The six graduates and friends of the UW honored at this year’s Multicultural Alumni Partnership “Bridging the Gap” Breakfast have something in common besides their awards: Every one of them is, in some significant sense, an educator.
Jeannette Allen, Elena Guevara, ’88, and Betty Lau, ’70, ’80, received the Distinguished Alumni and Community Award at the breakfast, held Nov. 5 in the HUB Ballroom. Lois Price Spratlen, ’76, accepted the Dr. Samuel E. Kelly Award. Thaddeus Spratlen was recognized with the Special Distinguished Award. And the first annual Diversity Award for Community Building went to Sheila Edwards Lange, ’00.
The Multicultural Alumni Partnership supports recruitment and mentoring of students, faculty and staff of color while promoting diversity within the UW and the UW Alumni Association. The group also awards student scholarships.
Allen has logged many thousands of hours, and miles, in her pursuit of future physicians. As program coordinator in the Office of Multicultural Affairs at the UW School of Medicine, she travels all over the country recruiting talented students of color. Allen has been an active participant in the Medicine Wheel Society and the Summer Medical/Dental Education Program, and an enthusiastic supporter of minority students considering careers in healthcare.
Guevara has been an invaluable ally for UW students during her 12 years as an academic counselor in the Office of Minority Affairs—a fact attested to by her selection as UW Adviser of the Year in 2003. She has worked tirelessly to bring students from underrepresented minorities to the University, and to assist them when they get here, whether as counselor, adviser to such groups as MEChA and the La Raza Graduation Committee, or simply as a friend. Guevara has also served on MAP’s board of directors, and, twice, as its president.
Lau may be best known in the community for her annual Lunar New Year celebration, complete with Lion Dance. But she spends much of her time building community in quieter ways, such as serving as an advocate for immigrant and refugee students in the public schools and piloting programs for world languages in the Seattle School District. Lau is the Department Chair of English Language Development at Franklin High School and Chong Wa Benevolent Association School Board Chair. She is also a past recipient of the Christa McAuliffe Excellence in Education Award.
Lois Price Spratlen has been an esteemed presence in the fields of public health and mental health since the 1960s, whether as a volunteer, organizer or benefactor. A donor to the Mary Mahoney Professional Nurses Organization, she established and chairs the group’s endowed scholarship fund to support people of African heritage who pursue education and careers in nursing. She also chairs the King County Board of Ethics, and serves as University ombudsman and ombudsman for sexual harassment at the UW, where she addresses many issues of diversity, community service and outreach.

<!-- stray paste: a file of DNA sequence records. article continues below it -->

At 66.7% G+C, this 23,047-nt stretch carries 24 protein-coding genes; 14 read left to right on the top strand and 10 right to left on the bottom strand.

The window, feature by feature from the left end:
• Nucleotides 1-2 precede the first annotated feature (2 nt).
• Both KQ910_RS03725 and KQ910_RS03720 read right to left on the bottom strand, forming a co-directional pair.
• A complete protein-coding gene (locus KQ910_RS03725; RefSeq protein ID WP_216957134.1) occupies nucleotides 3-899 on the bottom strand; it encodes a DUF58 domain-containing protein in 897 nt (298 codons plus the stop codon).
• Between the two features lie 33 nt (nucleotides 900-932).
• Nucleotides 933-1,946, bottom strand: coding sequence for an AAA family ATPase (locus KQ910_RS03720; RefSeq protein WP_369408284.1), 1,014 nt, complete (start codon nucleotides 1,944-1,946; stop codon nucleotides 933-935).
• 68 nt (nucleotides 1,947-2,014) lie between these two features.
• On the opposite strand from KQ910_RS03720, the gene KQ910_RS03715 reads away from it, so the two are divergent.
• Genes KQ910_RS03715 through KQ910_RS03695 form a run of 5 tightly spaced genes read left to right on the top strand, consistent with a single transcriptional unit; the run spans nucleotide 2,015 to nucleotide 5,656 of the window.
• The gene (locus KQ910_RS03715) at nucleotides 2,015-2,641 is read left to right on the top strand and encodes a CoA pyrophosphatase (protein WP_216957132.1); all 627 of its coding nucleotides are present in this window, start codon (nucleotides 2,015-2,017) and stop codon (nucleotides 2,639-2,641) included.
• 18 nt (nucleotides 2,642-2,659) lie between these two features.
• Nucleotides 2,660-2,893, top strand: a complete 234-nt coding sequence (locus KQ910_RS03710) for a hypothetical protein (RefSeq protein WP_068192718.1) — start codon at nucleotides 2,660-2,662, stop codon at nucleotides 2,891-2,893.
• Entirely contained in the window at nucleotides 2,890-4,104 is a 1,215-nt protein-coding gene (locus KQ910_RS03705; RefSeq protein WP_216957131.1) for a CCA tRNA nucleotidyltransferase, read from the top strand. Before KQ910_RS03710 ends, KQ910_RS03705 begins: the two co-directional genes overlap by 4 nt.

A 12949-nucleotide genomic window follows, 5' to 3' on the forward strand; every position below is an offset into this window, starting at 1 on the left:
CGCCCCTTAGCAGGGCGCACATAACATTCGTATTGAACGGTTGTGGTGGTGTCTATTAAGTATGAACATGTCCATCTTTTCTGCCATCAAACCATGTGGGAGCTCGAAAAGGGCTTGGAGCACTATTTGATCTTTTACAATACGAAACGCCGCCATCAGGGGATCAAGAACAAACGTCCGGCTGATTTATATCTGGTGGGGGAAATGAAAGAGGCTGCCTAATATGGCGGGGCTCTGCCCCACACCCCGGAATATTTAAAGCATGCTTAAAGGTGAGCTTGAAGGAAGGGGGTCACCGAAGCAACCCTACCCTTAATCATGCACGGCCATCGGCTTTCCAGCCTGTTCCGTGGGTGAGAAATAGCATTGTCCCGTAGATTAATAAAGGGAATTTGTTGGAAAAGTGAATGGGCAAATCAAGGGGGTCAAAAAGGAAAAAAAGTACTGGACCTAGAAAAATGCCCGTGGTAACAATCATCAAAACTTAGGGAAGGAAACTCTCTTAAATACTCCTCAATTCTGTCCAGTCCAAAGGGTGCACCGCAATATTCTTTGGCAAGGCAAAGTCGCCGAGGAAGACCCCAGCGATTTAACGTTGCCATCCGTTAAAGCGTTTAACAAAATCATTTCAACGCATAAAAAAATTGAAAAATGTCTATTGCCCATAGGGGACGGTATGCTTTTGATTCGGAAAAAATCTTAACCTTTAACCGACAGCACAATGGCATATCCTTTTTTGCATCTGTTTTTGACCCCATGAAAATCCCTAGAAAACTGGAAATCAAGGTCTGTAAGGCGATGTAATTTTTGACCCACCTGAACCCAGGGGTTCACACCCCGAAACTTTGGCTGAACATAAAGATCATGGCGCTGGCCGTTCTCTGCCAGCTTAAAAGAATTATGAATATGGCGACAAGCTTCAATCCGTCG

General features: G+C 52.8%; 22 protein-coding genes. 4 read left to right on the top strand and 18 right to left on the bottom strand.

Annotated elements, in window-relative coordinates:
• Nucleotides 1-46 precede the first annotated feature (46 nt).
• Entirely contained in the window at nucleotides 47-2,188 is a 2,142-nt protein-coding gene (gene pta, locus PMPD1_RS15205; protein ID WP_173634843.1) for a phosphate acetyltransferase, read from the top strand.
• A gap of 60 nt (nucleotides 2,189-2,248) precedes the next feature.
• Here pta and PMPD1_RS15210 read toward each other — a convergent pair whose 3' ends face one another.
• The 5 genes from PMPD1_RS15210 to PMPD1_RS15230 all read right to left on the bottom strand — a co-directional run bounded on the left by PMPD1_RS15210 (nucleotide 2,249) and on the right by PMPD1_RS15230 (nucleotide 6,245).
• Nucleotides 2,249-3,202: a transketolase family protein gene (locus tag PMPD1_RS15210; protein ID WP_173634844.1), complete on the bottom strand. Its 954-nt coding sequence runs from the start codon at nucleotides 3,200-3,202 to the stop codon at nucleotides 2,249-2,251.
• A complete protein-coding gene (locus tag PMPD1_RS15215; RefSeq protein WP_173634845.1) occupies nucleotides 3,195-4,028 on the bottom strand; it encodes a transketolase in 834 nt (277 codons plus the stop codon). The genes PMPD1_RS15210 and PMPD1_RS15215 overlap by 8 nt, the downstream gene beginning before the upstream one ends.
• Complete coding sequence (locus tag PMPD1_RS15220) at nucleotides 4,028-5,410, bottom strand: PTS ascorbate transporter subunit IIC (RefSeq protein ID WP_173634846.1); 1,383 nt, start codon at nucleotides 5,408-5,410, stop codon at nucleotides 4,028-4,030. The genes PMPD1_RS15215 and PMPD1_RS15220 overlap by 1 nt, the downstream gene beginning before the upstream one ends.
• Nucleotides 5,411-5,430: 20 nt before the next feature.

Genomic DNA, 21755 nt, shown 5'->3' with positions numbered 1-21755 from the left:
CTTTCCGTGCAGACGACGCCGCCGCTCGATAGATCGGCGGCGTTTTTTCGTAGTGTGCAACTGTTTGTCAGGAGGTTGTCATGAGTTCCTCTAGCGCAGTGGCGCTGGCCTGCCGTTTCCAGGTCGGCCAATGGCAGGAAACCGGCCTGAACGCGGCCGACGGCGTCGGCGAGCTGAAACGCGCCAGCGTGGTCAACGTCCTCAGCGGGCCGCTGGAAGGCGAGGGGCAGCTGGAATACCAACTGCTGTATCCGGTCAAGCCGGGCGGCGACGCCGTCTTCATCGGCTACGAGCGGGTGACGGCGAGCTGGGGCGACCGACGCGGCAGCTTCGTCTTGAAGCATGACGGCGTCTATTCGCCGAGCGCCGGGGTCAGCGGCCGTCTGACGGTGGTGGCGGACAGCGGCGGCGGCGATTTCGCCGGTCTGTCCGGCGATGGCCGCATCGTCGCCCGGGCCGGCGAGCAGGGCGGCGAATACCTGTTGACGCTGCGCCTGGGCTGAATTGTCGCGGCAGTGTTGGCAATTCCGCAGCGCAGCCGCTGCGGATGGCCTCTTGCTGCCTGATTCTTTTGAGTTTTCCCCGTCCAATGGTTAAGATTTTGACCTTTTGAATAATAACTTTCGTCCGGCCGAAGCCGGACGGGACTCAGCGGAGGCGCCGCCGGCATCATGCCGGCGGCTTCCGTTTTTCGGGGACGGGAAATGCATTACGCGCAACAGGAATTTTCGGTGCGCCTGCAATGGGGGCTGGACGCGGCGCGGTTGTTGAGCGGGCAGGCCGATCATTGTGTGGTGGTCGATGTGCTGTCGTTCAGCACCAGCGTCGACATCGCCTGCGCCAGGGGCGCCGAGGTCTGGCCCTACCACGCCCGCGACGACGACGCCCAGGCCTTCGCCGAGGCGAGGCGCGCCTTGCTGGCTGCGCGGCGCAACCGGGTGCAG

Community service has been the hallmark of Thaddeus Spratlen’s long career at the UW, where he first joined the faculty as a professor of business in 1972. He has helped the University connect to communities of color with his marketing courses, with his work as an adviser to the Association of Black Business Students, and with the small-business workshops and courses he has offered through community organizations. For the past 10 years, Spratlen has been working with the UW Business and Economic Development Program, through which business students have assisted more than 250 small businesses and non-profit organizations in communities of color.
While working as research assistant to the President’s Advisory Committee on Women, Sheila Edwards Lange wrote the UW’s first Faculty Recruitment Toolkit, which has been helping to promote diversity and excellence at the UW ever since. It is now being used at numerous other universities as well. Since 2001, Edwards Lange has been associate director for research at the Center for Workforce Development, where she provides support and encouragement to women and underrepresented minority students in science, engineering and math. She is a founder and board member of the Institute for Public Service Training, which offers training, mentoring and internship opportunities to minority students interested in pursuing careers in public service.
Also recognized at the breakfast were the 2005 MAP Scholarship winners. They are: Christopher Magnata Diangco, a junior studying chemistry and American ethnic studies; Dana Arviso, a graduate student in education; Nicholas McGrue, a senior majoring in American ethnic studies; and Ismenia Gaviria, a junior studying drama and Spanish. Jeremy Joseph, a graduate student in bioengineering, received the Owen G. Lee Scholarship.
If you were unable to attend the “Bridging the Gap” Breakfast but would like to support the MAP scholarship fund , you can send a donation to MAP Scholarship Fund, UWAA, 1415 N.E. 45th St., Seattle, WA 98105. Call 1-800-AUW-ALUM or visit UWalum.com for more information.